Published on December 16th, 2016 | by Justin


Winter DLC All-Wheel Slides Into Forza Horizon 3

December 13th marked the first DLC to the newest (and most successful) addition to the Forza franchise.  Blizzard Mountain for Forza Horizon 3 unlocks a new zone for players to explore, but with a winter twist.  Once a ski resort, as the lore goes, the Horizon festival expanded upwards (literally, it’s a mountain) to provide a place for racers to test nearly 400 vehicles that the game offers on snow and ice.  The $20 DLC is also available via a $35 Expansion Pass which gives access to the new winter content and also access to whatever madness Playground Games are concocting for the second DLC.  Owners of the FH3 Ultimate Edition also receive the benefit of a $10 discount off the Expansion Pass, bringing the total to $25 for the two DLCs ($12.50 a piece, just shy of a 40% discount) if you purchase before the end of the year.


The locale itself is pretty much what you’d expect if you’ve played the base version of the game.  The mountain is littered with both sprint and circuit races, bucket list challenges, and PR stunts set in a naturally beautiful environment with dynamic weather (surprise, you’re in a cataclysmic blizzard for this race!) The snow effects are very well done, whether in the light of day or reflecting the high-beams of one of the seven new vehicles that you receive with your purchase.  I’m unsure if I’ve just become accustomed to the desert and forest locations, but much of my time on Blizzard Mountain involved a slack jaw and mutterings of how good it looked, to the point of calling my girlfriend into the room to “LOOK AT THIS IMMEDIATELY.”


Subjectively, the DLC introduces three or four new challenging surfaces for the digital racers to acclimate themselves to.  There’s snow covered roads with exposed asphalt (the grippiest of the new surfaces), compacted snow (the kind you see in a road before the plow comes), loose snow (the kind rich people ski on), and even ice (frozen water).  The Horizon series isn’t exactly known for its true-to-life physics model or accurate representations of how cars behave in the real world, but the new surfaces still react how you’d pretty much expect them to.  Most cars will handle the snow covered tarmac pretty effortlessly as long as you’re not in some rear wheel drive monster with 1000+ horsepower and slick tires, and even the compacted snow is fairly manageable in anything under S2 class.  The other two surfaces are a very different story, however.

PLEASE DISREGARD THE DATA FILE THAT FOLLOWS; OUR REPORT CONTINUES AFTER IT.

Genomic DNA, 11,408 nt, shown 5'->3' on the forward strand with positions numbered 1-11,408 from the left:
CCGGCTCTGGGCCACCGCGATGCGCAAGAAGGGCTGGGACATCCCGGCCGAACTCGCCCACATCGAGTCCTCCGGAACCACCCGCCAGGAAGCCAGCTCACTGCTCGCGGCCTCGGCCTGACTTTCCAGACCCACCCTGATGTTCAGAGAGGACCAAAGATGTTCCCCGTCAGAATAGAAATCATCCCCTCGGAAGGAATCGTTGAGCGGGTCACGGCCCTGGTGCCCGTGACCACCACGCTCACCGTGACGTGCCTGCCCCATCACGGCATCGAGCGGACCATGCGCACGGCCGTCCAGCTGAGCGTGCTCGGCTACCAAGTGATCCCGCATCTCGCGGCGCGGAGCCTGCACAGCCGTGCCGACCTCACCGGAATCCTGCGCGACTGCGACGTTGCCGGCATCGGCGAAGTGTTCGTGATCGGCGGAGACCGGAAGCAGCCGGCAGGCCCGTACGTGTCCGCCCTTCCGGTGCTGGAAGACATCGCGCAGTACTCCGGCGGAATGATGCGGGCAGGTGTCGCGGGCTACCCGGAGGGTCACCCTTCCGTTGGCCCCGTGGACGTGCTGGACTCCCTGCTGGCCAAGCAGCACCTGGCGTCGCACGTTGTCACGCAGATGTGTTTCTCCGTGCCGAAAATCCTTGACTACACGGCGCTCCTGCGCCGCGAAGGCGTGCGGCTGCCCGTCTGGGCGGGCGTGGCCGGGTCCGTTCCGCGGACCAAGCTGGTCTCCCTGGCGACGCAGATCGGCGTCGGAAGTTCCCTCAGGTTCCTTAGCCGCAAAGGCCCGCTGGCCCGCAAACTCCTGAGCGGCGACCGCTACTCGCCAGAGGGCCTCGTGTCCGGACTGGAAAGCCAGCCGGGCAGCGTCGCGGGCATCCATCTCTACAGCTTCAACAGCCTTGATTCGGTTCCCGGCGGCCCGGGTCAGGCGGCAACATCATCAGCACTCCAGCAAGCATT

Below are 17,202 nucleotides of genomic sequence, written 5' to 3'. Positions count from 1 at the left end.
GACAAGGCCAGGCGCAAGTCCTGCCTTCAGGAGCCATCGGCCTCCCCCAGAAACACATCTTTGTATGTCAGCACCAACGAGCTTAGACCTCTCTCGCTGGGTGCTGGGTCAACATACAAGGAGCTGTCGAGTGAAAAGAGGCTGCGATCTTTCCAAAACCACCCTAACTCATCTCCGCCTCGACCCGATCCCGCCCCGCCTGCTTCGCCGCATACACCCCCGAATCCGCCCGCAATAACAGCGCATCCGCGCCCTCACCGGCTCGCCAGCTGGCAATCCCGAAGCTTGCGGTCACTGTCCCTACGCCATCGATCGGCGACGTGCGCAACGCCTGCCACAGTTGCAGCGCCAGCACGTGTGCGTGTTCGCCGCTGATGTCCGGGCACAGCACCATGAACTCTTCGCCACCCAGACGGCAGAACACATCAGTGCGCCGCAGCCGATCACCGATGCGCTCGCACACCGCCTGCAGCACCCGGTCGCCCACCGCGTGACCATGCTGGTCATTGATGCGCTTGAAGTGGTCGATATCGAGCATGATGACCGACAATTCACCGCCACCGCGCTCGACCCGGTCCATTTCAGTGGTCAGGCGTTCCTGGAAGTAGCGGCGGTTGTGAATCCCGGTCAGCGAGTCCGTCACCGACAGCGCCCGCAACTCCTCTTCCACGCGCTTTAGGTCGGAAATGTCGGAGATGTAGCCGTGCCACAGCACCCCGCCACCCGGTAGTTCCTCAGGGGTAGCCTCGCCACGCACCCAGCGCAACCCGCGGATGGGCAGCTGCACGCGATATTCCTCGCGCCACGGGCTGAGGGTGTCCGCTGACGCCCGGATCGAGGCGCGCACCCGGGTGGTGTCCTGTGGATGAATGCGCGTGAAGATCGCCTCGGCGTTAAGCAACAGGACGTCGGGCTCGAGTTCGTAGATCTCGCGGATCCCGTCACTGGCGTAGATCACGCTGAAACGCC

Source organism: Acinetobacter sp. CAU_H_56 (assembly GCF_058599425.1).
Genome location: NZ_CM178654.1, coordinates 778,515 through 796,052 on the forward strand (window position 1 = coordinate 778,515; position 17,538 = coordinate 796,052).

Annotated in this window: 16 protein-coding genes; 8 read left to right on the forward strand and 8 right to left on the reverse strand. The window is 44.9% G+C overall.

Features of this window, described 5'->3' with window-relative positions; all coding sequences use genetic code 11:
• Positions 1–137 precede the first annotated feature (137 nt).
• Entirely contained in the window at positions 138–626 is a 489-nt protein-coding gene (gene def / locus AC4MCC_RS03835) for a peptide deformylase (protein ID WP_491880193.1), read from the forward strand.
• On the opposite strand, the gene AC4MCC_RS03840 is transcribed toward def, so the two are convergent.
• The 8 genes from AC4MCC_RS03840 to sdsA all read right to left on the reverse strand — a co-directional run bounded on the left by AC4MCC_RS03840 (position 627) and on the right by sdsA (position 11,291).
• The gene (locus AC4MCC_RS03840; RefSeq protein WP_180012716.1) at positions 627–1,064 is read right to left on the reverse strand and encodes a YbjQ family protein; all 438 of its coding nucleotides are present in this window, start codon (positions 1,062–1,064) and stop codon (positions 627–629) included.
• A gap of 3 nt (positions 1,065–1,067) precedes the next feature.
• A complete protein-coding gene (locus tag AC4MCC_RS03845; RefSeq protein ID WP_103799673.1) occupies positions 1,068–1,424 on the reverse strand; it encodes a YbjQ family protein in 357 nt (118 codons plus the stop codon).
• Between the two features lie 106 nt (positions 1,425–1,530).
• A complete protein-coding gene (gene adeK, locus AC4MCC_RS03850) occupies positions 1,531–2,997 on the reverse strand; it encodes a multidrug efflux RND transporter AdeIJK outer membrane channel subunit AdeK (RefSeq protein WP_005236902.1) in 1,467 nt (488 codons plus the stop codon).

First, the deep, loose snow is an obvious challenge for any vehicle running a low ride height, so best to stick to the roads and paths unless you’re in something built for off-roading.  Ideally, you’ll want a truck or SUV because the rally-type cars seem to suffer from a lot of wheelspin once you’re in the thick stuff.  Finally, the last of the new surfaces is ice. I’d like to give some pro tips for when you inevitably run into your first ice patch. To start, you’ll need a 90-degree countersteer, upshift to dull the revs, then pump the brakes in a slow and steady motion to the beat of the Michael Jackson song “Beat It” while reciting the alphabet backwards and rubbing your stomach and praying to whatever god you believe in because all of this is useless; nothing can be done about this ice. You’re probably going to crash, and burn, and crash again.  And it’s great.


Don’t get me wrong, I actually love the challenge that Blizzard Mountain has brought to FH3.  It’s a racing game where you can generally get away with some pretty ridiculous stuff.  As long as you countersteer enough you can survive just about any slides without removing your foot from the throttle for even a moment.  I spent a solid three hours exploring the DLC and somewhere around the halfway mark I finally realized that the same driving style that worked previously just wasn’t going to cut it anymore.  I started practicing some throttle control, short shifting through the gears to make better use of the low RPM range, and suddenly I found myself quite a bit quicker.  It’s a bit of a difficult learning curve (especially if your first winter vehicle has 900HP like the one I chose…) but I’d recommend starting with an A-class or even B-class car to help smooth the transition.


Overall, I’m very satisfied with the quality and quantity of content offered in this DLC, but the $20 price tag for Standard Edition owners who aren’t keen on the Expansion Pass seems a bit steep (unintentional winter gaming joke there).  If you love or loved FH3 enough to play it more than 20 hours then I’d seriously consider picking up Blizzard Mountain, but if the base game wasn’t enough to hold your attention then I doubt you’d find the DLC any better.  I recorded some gameplay footage of the new content for my YouTube channel, and the first of those videos is linked below with more on the way.

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